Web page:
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I'm really wondering why all source codes that implement a pthread_mutex_lock never test its return value as defined :

documentation of pthread

even in books the examples don't test if the lock is in error, codes just do the lock.

Is there any reason I missed to let it untested ?

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2 Answers 2

up vote 3 down vote accepted

Basically, the only “interesting” error is EINVAL, which in most programs will only happen because of memory corruption, or, as I know from my own painful experience, during program shutdown after destructors have already destroyed some mutexes. The way I see it, the only reasonable response to such an error is to abort the program, which on the other hand is very inconvenient if the errors occur precisely because the program is already shutting down. Of course, this can be solved, but it’s not at all that simple, and not much is gained by it for most programs.

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Then you don't handle mem corruption ? –  Mouha Jun 9 '11 at 14:24
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No, you don't "handle" memory corruption, you just don't corrupt memory in the first place. –  Ringding Jun 9 '11 at 16:13
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Actually, my question was more about EBUSY or EDEADLK, respectively : "The mutex could not be acquired because it was already locked" and "A deadlock condition was detected or the current thread already owns the mutex": what make you think this can't happen ? –  Mouha Jun 14 '11 at 11:10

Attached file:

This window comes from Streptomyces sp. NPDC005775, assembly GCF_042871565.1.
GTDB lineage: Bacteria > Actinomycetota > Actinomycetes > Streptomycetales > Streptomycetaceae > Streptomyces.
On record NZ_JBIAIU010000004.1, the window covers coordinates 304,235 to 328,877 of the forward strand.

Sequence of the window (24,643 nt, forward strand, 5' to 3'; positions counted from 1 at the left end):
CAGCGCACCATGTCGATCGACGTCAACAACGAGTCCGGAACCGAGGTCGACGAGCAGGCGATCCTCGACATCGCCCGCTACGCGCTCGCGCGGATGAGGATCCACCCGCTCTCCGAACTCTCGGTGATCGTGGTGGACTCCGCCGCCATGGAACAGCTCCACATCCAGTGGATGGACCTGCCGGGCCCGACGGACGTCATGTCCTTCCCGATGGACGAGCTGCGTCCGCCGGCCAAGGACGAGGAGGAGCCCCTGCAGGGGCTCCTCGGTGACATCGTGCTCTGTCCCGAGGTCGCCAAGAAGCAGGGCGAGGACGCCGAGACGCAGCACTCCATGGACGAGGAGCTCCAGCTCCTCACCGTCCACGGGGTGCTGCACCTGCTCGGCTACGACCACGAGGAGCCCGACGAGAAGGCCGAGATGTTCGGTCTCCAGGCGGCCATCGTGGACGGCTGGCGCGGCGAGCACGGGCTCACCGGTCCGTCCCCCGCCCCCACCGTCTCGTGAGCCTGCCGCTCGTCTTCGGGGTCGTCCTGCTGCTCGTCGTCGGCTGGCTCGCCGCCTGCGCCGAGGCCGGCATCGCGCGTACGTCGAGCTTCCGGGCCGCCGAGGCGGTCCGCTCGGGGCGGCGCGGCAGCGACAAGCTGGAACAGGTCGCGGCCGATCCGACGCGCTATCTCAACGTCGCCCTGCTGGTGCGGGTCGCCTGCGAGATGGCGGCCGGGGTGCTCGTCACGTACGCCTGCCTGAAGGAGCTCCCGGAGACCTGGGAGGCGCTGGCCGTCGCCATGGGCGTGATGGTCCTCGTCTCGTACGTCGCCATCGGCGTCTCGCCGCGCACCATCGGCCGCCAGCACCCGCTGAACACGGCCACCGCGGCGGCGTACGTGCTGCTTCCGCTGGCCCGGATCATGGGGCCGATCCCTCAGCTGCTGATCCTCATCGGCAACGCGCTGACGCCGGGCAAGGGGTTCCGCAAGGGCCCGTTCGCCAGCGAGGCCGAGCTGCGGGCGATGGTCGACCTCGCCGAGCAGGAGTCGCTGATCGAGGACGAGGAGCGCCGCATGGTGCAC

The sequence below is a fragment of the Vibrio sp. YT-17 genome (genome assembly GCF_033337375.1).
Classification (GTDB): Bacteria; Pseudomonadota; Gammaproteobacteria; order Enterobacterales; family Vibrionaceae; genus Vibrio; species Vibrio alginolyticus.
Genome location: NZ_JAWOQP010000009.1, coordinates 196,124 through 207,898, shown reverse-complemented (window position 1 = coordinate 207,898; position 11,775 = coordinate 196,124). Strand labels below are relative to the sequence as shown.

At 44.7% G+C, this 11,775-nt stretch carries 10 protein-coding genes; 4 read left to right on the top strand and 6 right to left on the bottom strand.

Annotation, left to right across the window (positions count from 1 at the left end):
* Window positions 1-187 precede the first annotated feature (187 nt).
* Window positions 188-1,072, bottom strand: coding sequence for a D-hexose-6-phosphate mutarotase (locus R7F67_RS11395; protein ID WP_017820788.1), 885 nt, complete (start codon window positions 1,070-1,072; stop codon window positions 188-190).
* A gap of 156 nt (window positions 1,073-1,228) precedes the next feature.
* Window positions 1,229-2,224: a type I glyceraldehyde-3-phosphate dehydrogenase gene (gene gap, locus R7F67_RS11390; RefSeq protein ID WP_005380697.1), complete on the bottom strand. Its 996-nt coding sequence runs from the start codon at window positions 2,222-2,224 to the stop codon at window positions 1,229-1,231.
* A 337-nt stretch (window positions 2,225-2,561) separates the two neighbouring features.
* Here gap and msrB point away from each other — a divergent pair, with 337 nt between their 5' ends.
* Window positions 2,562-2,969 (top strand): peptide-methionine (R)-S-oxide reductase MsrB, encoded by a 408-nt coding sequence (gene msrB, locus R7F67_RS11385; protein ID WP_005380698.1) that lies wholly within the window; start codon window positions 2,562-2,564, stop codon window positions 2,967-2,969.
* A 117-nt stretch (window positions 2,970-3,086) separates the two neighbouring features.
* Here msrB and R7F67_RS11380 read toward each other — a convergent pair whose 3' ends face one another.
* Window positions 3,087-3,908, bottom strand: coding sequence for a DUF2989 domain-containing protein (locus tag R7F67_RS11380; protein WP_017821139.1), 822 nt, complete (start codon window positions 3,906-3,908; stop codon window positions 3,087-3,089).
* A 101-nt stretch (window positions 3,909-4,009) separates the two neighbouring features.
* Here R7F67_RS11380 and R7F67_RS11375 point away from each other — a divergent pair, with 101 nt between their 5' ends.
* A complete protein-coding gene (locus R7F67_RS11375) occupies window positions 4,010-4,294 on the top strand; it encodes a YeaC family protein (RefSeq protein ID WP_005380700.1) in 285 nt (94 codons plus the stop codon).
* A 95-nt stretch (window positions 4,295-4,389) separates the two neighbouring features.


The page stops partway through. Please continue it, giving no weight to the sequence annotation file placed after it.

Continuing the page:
EBUSY is not a documented error condition of pthread_mutex_lock, while EDEADLK does only happen if you have explicitly set the mutex' type to error checking (PTHREAD_MUTEX_ERRORCHECK). –  Ringding Jun 14 '11 at 11:36
    
+1 for calling out the uselessness of "tinfoil hat programming". –  R.. Jul 14 '11 at 19:31

First off, I think "all source code" and "never test" are too strong. I think "some" and "often" would be more accurate.

In books, error checking code is often omitted for clarity of exposition.

As to real-world code, I guess the answer has to be that it is perceived that the likelihood of failure is very low. Whether this is a good assumption is debatable.

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I agree on the form I don't for the substance as "some" and "often" are subjective ideas too. What I meant is that "most" of the time the code and provided examples are not including return for that kind of function –  Mouha Jun 9 '11 at 14:28

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